Are Men Frozen in Time? We Need to Transform rigid Masculinities

sigi-banner-woman-day-2020

By Ravi Verma, Regional Director, International Center for Research on Women (ICRW)

man-brain-in-cageA friend told me recently, “While I am able to fight against the rules set for me and continue my struggle to do so, I feel helpless about my father and brothers. I realise and openly acknowledge how they have also been victims of rules and norms set by what we call “Patriarchy”. Unfortunately, the rules for them have remained unchanged, they seem to have been frozen in time.”

One of the greatest oversights in recent times has been to equate gender with women and gender equality with women’s empowerment, ultimately leaving men out of the picture. This implies that masculine norms need not be questioned, and women should strive to be more like men. Evidence and data however show that thinking of gender equality as conforming to masculine norms is unhelpful for the well-being of both women and men. In fact, the norms and practices that men continue to associate with gender roles and relations seem outdated in the context of changing social expectations today.
Continue reading

A “good wife” married to a “real man”: Three million girls still at risk of Female Genital Mutilation

sigi-banner-woman-day-2020

By Gaëlle Ferrant, Economist, and Estelle Loiseau, Gender Programme Officer, OECD Development Centre

FGM-BLOG-blog

Three million girls are still at risk of undergoing female genital mutilation (FGM) every year. Twenty-five years after adopting the Beijing Declaration and Platform for Action (articles 39 and 93) and five years after setting the Sustainable Development Goal 5.3, which both call for the eradication of FGM, the world has failed to protect its women and girls. An estimated 200 million girls and women in Africa, the Middle East and Asia have fallen victim to FGM. However, the practice is not restricted to these regions only: 600 000 women in Europe and 513 000 women and girls in the United States have undergone FGM. These figures are unacceptable, especially when the exact total number remains unknown and is likely underestimated.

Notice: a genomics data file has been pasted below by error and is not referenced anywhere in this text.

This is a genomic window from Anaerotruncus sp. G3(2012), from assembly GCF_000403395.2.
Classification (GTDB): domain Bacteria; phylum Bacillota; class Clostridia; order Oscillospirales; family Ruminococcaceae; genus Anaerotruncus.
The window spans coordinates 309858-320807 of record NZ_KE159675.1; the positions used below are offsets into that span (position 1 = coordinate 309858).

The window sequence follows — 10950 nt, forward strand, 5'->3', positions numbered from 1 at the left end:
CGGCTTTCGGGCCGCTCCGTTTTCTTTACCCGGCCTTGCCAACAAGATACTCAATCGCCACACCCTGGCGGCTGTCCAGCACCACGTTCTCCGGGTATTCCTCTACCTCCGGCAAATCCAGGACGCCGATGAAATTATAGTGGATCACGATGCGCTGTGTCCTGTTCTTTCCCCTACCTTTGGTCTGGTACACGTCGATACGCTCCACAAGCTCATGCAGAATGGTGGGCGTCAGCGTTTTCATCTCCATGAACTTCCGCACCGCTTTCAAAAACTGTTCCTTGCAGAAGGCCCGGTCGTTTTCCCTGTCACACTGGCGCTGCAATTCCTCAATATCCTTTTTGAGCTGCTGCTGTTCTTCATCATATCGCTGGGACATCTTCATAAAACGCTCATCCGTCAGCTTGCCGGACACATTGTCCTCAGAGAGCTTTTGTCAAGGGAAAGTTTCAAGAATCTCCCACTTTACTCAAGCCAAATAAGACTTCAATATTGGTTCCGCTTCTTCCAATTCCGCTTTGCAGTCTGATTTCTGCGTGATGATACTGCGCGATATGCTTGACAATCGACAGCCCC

Continue reading

Can hashtags hack gender norms? Seven Principles in Communicating for Gender Equality

SIGI-Banner-Woman-day-2020

By Felix Zimmermann, Co-ordinator, Development Communication Network (DevCom), OECD Development Centre

gender-blog-hashtag

With individual actions, we can all help the world achieve gender equality. That is the message behind #GenerationEquality, the theme for International Women’s Day on Sunday, 8 March. While #GenerationEquality is easily tweeted, the 2019 Social Institutions and Gender Index (SIGI) [1] tells us that, around the world, discrimination remains deeply entrenched. Many countries have enacted laws to protect women’s rights. But laws can be easier to change than attitudes and behaviours. Shockingly, SIGI tells us that almost 1 in 3 women around the world still believe that spousal violence is sometimes justified. Almost 1 in 2 people think that men make better political leaders than women.